We often talk about a student’s love of learning as being crucial for their success in school. But what about their love of school itself? In recent years, educators have begun thinking more and more about the impact that a school’s feeling can have on how well children perform, something experts call “school climate.” Broadly defined, school climate encompasses “the feelings and attitudes elicited by a school’s environment”. These emotions create a subjective viewpoint for students, parents, and faculty members towards the school that shapes how much they feel tied to the institution.
Penn prides itself in selecting a diverse student body. That being said, I never expected to meet someone at Penn who had been a crack cocaine dealer and had come from one of the most rough areas of West Philly. And I never expected that person to be so accomplished and ambitious.
I was first introduced to Glen’s story when I serendipitously decided to attend a random documentary screening last year.
I left amazed by the different journeys students take to arrive at Penn and stunned by the reality so different from our own that’s ever present only a few streets further west into Philadelphia.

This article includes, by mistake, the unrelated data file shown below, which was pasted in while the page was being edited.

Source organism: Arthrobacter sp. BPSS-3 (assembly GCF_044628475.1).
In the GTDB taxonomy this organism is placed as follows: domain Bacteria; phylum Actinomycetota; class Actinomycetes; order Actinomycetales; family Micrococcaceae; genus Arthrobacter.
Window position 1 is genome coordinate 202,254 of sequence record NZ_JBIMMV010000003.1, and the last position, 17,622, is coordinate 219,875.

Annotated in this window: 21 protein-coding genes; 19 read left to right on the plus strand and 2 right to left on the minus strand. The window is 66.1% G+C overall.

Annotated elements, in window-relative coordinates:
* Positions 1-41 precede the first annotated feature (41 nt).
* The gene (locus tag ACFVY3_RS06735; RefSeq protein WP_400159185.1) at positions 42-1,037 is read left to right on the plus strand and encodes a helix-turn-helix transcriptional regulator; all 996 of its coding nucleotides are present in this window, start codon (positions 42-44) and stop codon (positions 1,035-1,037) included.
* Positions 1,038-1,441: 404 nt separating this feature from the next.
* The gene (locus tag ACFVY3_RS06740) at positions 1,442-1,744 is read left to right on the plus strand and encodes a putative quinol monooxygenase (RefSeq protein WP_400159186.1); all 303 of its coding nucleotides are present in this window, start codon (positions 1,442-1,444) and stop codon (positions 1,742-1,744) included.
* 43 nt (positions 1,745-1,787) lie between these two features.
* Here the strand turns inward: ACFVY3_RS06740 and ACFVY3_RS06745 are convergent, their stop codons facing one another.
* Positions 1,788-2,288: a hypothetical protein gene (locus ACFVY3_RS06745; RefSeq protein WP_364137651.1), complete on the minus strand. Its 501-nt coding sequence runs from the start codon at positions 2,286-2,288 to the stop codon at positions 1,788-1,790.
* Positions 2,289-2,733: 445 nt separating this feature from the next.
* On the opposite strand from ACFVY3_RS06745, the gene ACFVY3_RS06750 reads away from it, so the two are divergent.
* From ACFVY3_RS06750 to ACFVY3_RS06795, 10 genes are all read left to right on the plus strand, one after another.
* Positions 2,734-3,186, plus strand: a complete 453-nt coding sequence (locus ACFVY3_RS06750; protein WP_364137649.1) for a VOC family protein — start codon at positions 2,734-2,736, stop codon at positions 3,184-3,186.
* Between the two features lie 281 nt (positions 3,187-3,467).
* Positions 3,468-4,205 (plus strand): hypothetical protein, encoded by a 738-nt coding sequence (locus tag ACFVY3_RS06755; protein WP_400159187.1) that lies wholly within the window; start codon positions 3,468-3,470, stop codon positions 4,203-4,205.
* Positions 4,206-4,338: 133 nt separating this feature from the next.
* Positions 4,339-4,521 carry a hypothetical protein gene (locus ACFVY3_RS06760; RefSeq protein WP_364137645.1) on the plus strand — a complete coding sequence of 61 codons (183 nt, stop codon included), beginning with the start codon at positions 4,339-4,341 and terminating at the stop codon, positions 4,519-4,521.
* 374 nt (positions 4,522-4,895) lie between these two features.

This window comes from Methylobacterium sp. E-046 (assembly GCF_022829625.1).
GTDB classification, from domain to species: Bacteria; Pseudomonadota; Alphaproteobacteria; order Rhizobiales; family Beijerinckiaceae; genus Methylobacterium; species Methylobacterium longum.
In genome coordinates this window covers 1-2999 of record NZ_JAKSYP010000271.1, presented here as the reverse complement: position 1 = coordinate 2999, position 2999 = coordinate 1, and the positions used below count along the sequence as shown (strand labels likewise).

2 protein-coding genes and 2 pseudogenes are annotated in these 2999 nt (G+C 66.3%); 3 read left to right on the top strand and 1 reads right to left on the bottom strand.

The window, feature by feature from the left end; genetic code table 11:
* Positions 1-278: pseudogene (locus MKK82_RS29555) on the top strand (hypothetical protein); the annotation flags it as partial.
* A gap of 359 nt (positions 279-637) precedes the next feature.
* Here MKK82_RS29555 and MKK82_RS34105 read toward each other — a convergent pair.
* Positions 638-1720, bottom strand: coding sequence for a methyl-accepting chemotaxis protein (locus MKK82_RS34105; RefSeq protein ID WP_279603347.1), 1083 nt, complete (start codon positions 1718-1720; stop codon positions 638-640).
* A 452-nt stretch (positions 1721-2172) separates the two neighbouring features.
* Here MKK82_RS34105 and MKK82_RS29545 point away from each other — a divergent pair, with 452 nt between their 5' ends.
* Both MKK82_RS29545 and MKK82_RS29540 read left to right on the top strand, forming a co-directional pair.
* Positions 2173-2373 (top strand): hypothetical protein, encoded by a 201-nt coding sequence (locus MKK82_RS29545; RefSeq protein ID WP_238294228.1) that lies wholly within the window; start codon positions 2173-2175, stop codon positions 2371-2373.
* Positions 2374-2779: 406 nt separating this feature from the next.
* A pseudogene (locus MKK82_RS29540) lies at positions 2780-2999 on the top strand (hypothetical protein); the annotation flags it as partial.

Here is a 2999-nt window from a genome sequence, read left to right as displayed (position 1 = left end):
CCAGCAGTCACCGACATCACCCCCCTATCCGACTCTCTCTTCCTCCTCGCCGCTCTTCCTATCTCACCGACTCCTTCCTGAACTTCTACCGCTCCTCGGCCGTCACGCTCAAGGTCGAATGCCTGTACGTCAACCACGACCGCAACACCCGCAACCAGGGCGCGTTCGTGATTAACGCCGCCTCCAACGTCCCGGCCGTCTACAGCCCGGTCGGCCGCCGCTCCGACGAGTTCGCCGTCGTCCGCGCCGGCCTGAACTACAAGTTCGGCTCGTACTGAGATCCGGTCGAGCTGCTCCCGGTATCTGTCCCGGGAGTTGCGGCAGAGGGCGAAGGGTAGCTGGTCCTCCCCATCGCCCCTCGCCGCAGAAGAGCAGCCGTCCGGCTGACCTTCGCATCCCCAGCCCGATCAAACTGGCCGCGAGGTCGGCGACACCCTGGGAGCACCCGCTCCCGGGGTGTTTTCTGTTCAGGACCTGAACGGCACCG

The film “Glen’s Village” was commissioned by 5th Borough Films and the Philadelphia Public School Notebook, a non-profit newspaper that reports on the city’s education system. It was directed and co-produced by Brooklyn-based multimedia journalist and filmmaker Dorian Geiger and Paul Jablow, a veteran Philadelphia education reporter. The film has been to more than 15 film festivals across the U.S and has won 5 awards. Glen’s village is also currently nominated for a Education Writers Award.
The only thing more impressive than the accolades the film has accrued is Glen’s story itself.